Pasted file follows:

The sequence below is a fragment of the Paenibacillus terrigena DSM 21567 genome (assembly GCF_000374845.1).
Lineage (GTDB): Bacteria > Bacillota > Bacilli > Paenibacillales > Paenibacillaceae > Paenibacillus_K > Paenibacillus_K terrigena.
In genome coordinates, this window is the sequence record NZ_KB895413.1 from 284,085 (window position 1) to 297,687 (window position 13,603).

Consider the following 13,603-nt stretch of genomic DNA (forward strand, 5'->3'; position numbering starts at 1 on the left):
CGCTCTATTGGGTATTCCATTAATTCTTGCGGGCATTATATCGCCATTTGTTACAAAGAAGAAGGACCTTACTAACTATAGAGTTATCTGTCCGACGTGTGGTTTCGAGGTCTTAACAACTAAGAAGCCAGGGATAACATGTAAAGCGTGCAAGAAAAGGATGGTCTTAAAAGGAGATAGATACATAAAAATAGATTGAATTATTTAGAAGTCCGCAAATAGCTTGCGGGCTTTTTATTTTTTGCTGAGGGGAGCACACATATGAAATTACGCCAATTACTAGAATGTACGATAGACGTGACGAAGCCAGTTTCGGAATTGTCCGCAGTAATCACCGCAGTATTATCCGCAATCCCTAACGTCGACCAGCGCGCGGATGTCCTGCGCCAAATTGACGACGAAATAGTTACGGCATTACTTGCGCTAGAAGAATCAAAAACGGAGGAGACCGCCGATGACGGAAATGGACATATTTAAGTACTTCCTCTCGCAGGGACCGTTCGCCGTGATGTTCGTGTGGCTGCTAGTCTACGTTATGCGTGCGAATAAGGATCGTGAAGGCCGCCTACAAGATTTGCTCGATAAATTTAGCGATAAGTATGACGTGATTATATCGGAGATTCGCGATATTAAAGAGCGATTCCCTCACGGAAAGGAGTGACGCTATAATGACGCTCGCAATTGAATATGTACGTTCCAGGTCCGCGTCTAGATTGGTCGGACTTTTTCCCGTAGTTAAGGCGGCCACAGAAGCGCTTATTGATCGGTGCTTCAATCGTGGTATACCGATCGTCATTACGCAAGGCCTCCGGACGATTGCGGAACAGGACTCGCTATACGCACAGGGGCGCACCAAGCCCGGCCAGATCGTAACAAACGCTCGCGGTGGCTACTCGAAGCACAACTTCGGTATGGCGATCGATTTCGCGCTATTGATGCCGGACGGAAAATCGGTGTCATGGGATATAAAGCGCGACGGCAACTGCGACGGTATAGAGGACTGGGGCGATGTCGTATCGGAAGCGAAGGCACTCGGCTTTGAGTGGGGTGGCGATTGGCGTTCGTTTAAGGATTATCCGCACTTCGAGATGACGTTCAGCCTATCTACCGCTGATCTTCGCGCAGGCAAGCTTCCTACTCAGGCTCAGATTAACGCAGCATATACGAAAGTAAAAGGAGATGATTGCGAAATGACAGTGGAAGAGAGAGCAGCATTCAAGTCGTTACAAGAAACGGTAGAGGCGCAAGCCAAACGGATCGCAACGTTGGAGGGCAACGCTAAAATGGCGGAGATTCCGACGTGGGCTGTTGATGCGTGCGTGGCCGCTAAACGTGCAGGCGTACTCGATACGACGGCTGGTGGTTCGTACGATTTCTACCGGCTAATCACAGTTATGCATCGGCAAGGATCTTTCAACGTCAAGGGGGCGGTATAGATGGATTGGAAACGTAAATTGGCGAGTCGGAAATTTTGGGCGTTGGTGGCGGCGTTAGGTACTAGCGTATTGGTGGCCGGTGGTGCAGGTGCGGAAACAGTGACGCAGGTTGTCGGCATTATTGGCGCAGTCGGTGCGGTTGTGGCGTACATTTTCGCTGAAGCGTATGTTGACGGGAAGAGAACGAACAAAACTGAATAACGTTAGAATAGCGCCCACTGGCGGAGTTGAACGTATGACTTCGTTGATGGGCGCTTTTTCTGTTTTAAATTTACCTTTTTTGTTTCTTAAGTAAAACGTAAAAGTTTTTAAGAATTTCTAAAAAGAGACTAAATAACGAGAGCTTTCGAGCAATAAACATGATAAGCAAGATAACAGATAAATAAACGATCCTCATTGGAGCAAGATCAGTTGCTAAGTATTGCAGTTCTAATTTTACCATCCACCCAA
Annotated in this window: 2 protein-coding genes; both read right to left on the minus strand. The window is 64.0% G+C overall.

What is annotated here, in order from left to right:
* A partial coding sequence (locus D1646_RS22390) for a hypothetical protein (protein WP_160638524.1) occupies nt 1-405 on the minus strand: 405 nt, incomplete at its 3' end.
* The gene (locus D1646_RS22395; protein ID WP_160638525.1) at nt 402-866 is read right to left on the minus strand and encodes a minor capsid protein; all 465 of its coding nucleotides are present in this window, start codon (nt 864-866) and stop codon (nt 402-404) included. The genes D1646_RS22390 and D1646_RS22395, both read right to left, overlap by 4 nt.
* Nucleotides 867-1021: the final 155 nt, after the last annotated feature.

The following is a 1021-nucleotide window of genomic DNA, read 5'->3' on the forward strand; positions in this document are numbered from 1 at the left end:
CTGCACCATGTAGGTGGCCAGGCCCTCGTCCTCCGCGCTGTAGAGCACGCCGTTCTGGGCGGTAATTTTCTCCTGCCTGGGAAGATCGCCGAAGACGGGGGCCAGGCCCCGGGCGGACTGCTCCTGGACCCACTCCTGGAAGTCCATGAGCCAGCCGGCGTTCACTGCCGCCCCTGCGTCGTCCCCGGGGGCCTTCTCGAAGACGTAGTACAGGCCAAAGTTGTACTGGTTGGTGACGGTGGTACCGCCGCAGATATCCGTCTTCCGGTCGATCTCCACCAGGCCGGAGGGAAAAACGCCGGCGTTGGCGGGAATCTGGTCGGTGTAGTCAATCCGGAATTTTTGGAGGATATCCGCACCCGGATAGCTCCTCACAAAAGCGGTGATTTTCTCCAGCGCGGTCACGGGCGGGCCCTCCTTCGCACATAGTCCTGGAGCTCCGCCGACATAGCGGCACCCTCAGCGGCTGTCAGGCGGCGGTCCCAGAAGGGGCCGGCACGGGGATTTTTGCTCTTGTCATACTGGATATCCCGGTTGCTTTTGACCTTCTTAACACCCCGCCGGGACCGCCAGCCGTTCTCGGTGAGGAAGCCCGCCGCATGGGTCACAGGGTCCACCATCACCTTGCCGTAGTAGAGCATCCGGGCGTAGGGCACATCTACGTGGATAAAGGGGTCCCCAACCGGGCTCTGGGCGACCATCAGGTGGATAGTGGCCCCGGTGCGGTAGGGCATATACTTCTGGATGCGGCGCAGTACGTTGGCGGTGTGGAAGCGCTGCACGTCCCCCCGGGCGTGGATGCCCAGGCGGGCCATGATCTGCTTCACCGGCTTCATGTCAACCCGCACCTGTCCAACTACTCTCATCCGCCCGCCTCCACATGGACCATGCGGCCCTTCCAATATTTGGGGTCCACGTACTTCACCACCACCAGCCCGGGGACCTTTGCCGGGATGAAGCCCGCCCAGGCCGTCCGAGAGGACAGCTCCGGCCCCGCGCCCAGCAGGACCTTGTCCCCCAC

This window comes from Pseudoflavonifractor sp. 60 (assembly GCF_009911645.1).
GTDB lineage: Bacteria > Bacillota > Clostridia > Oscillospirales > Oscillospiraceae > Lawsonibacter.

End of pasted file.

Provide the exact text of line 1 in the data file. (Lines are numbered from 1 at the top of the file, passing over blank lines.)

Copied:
The sequence below is a fragment of the Paenibacillus terrigena DSM 21567 genome (assembly GCF_000374845.1).